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With ‘Price Control’ Falling Flat On Its Face; Time to Adopt A Wiser Alternative

Another aspect which the industry is worried about is that, if the government continues to fix price based on landed cost, irrespective of product differentiation, then this will be the norm for price fixing in the countries where India export drugs and device

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NPPA’s ‘one price to rule them all’ policy for medical devices is too simple, to tackle convoluted heart disorders, and a new epoch with Trade Margin Rationalization is the right way ahead.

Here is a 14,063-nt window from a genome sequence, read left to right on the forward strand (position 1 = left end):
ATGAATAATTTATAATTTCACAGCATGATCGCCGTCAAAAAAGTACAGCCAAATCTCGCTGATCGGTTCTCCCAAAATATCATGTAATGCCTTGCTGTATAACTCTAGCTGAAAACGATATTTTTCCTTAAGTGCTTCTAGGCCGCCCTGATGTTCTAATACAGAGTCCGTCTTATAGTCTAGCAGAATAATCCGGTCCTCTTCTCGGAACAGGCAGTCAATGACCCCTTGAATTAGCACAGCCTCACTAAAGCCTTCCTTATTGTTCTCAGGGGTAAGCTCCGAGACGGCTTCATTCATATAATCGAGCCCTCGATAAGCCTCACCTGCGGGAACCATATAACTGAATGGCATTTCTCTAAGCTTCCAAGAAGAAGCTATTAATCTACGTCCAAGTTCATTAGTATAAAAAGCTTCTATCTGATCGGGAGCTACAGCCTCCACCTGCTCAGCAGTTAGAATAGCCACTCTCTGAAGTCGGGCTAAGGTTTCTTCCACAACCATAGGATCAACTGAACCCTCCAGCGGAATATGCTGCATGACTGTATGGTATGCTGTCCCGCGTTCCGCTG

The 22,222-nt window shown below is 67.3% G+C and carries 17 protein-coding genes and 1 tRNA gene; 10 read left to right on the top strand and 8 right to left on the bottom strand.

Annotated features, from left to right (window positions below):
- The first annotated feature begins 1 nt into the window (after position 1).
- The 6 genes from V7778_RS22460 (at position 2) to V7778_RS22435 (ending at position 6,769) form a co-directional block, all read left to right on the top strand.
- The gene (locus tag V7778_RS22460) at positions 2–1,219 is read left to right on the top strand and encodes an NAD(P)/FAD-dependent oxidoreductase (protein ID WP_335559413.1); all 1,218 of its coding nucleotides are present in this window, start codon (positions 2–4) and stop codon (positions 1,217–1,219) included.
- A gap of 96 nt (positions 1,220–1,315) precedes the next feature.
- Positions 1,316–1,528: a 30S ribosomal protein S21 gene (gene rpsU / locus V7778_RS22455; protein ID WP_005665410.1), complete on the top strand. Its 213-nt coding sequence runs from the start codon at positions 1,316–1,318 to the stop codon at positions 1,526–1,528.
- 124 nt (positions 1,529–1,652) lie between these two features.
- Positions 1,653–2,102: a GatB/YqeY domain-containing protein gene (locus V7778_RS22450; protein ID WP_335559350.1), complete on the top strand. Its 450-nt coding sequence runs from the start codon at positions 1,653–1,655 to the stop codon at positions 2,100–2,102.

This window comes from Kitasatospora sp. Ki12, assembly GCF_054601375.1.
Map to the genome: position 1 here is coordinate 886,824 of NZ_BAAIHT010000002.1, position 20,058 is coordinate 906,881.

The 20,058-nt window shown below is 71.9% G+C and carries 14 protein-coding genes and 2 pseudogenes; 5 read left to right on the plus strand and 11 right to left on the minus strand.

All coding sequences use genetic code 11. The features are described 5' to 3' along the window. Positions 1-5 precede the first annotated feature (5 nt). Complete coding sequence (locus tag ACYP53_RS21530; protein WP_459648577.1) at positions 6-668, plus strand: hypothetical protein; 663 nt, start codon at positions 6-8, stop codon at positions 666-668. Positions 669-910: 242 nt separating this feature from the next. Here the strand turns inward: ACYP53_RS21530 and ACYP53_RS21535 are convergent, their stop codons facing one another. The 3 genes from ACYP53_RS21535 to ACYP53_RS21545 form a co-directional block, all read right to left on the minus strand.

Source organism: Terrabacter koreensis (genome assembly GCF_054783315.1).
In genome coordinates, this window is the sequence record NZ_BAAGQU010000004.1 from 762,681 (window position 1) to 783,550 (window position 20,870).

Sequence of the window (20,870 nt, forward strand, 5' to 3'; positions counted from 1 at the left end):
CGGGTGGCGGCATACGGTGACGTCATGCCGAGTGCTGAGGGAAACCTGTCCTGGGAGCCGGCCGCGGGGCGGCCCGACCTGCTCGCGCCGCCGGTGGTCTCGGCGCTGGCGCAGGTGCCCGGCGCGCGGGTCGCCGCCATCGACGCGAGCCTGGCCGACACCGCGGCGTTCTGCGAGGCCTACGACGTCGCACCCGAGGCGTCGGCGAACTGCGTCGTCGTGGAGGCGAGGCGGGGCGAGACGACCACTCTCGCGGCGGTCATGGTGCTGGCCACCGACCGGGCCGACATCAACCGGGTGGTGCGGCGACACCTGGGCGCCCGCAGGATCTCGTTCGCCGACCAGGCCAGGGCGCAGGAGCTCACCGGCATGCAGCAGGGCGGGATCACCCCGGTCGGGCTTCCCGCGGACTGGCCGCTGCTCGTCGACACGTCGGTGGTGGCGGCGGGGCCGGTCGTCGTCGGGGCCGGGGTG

Filibustering with innovation and advancement does more damage than good. Time and again, this statement has been validated in almost all genres of life. Not unexpectedly though, the Indian healthcare setup has become yet another victim to a somewhat vague stance on price controls of cardiac stents and knee implants – a move that will undoubtedly play mischief with bringing world innovation to India. Thereby, it has made the patient, the most visible casualty of the squabble.